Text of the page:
Netherlands-based illustrator Timo Kuilder applies his style to both his personal work and commercial commissions meaning there’s a consistency across his whole portfolio, which is full of pared-back characters, simple colour palettes and tight linework. “My work can be described as graphic, bold, reduced. I do quite clean vector work, but like to roughen it up by adding some halftone textures and playing around with brushes,” explains Timo. “This helps to make it more organise and I like it when these little accidents happen. I don’t work with a particular colour palette, but tend to use a small amount of colours.”
Timo has an impressive client list with commissions from Monocle, Adobe, Facebook, Twitter, WeTransfer and Bloomberg. It was the illustrator’s minimalist spots for psychology magazine Quest that caught our eye for their clarity. The images cover various topics including the positive effects of writing down your feelings, why people feel better when they see others doing worse and a very specific article on “why women like to drink white wine”.
Despite the stripped-back nature of Timo’s characters and lack of facial expressions, there’s still an energy within his illustrations. “I think they appear active because of their exaggerated actions and oversized accessories,” he says. The illustrator has recently updated his process, preferring to create preliminary sketches on an iPad Pro as opposed to sketching with pencils. “Sketching works well for just getting the idea across. After a rough sketch, I mainly hangout in Illustrator,” Timo says. “I have a background in type design, so I’m a bit nerdy about my vector handles. Most of the time I end up in Photoshop by adding some final touches, textures and stuff.” Timo’s work is communicative and reduces stories and ideas to their bare minimum, offering a refreshing take on complex subjects.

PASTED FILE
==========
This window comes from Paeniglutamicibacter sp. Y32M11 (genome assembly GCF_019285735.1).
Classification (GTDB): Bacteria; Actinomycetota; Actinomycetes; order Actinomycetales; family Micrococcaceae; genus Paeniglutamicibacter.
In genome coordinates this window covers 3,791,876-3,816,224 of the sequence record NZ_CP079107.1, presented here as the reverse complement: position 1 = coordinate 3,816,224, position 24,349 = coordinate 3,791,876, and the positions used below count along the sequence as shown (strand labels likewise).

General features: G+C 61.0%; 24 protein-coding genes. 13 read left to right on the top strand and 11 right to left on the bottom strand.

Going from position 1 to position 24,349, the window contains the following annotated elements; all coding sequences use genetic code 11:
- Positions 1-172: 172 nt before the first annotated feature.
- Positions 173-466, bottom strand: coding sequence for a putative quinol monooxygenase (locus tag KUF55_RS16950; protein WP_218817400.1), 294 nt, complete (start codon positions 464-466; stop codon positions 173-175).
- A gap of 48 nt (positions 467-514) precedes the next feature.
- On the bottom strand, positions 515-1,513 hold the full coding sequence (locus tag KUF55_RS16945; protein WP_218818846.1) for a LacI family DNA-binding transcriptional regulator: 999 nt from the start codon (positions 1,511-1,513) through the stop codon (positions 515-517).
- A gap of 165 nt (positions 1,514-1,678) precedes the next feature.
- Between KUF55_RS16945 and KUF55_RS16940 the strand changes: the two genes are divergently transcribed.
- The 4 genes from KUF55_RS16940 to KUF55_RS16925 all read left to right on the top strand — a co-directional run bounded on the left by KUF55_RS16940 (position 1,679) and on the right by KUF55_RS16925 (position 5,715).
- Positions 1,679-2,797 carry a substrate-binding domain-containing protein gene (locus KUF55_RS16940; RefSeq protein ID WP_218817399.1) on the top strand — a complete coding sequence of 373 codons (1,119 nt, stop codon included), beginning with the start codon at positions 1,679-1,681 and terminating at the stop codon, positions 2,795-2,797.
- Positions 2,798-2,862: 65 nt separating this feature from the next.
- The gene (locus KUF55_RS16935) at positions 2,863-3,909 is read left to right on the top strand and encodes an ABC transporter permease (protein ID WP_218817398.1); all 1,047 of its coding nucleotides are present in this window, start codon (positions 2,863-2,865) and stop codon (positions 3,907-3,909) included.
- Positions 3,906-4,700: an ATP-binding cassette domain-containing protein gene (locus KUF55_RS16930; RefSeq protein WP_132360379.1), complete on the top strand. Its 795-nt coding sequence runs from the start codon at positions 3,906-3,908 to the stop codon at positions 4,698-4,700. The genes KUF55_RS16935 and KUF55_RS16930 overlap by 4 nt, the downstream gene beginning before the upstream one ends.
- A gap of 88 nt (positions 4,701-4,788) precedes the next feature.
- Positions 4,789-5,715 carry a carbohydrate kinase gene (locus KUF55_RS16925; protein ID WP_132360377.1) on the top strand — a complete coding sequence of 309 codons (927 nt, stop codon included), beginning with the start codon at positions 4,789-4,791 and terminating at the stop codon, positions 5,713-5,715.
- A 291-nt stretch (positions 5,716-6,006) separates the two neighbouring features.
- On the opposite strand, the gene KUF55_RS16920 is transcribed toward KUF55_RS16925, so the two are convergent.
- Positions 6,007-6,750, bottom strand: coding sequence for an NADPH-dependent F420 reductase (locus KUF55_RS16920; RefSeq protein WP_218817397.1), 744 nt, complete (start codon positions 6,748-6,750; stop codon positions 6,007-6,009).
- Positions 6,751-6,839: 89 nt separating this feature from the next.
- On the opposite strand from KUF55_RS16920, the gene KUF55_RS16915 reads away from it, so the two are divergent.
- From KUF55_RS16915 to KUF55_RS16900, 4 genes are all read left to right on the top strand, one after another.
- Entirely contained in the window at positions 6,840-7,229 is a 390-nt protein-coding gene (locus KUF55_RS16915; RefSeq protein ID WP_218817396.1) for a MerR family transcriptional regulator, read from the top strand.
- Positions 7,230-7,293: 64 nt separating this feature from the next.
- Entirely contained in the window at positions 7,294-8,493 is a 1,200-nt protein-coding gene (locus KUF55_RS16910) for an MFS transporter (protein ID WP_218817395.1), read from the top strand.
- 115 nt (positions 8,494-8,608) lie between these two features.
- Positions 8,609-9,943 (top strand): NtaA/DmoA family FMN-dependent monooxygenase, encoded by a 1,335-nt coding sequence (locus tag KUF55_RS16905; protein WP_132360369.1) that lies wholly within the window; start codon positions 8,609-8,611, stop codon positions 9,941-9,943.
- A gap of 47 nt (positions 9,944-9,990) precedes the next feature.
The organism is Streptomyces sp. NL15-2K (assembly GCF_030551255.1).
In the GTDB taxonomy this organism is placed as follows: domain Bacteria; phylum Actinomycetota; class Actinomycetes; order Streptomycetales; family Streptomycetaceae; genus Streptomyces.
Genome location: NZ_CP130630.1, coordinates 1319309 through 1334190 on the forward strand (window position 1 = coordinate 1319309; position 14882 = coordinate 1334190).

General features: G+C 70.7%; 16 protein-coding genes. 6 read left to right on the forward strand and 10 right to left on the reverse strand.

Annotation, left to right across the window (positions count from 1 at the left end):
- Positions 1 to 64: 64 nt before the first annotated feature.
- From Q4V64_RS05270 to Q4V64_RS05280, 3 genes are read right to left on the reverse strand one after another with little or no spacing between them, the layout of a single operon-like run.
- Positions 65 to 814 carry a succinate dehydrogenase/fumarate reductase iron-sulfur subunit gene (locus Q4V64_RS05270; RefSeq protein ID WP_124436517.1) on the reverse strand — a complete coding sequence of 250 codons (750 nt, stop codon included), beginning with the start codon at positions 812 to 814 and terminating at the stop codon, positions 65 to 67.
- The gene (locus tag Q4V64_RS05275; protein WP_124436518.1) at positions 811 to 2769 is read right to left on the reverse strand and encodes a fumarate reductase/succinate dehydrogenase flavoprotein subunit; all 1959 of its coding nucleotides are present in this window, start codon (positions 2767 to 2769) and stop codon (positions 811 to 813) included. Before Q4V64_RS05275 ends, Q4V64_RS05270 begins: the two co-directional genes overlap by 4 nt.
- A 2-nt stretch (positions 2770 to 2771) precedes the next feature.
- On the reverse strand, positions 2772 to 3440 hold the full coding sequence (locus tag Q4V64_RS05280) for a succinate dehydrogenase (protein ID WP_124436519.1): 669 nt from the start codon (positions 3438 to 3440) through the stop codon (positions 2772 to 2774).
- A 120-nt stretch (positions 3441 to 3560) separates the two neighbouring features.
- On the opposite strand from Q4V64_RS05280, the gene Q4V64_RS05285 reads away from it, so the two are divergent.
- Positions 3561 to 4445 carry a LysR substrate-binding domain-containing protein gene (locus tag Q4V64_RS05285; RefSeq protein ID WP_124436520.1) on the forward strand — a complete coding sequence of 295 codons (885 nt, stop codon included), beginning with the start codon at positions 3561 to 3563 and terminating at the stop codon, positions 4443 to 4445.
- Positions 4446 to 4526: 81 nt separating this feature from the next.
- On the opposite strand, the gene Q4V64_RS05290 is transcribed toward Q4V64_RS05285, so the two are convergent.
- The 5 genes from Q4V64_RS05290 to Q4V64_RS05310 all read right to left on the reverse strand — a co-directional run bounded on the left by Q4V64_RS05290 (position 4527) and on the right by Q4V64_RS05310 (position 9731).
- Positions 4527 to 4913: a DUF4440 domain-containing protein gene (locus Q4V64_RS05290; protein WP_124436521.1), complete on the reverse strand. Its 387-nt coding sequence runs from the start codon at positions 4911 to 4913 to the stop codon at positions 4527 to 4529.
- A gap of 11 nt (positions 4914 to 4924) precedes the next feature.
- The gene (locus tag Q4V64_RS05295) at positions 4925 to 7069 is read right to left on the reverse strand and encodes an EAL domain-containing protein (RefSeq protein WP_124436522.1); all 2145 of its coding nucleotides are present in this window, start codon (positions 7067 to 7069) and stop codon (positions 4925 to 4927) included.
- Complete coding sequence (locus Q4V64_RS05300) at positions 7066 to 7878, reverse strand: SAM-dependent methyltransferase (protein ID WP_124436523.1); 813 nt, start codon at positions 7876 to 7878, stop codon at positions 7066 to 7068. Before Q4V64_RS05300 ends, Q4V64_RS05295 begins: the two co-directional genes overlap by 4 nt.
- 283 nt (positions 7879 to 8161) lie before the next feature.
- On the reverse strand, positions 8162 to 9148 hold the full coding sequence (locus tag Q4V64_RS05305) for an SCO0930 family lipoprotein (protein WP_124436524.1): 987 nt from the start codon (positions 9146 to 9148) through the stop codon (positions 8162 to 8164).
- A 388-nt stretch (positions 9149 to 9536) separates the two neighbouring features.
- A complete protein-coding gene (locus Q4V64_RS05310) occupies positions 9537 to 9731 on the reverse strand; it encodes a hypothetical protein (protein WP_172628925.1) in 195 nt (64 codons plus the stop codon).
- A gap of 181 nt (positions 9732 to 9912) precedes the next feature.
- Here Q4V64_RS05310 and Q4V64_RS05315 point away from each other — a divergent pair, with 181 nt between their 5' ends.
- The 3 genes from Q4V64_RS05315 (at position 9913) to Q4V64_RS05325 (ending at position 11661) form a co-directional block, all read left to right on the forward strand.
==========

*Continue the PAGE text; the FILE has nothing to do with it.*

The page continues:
- “I absolutely hated it”: Heath West on why he left architecture for the art industry
- Hubert Crabières captures a brilliantly absurd celebrating family for Edicola
- Illustrator Holly St Clair uses the rhythm of a joke in her portfolio of sculptures, textiles and prints
- Jules Durant aims to “design cool new fonts” beyond the Latin alphabet
- For Alice Franchetti, graphic design is the sweet spot where maths and intuition meet
- Lucy Sherston finds that leaving out parts of a composition is just as important as the bits kept in
- How Pelle Cass creates his jarring “still time-lapse” images
- Mozilla gives Firefox a new look that goes beyond the logo
- Spotify wants you to listen to more podcasts, so it's redesigned its app
- Say a sustainable hello to the world’s first fully compostable trainer
- Illustrator Faye Moorhouse has made a trilogy of zines about her cat
- Applications are now open for The Graduates 2019!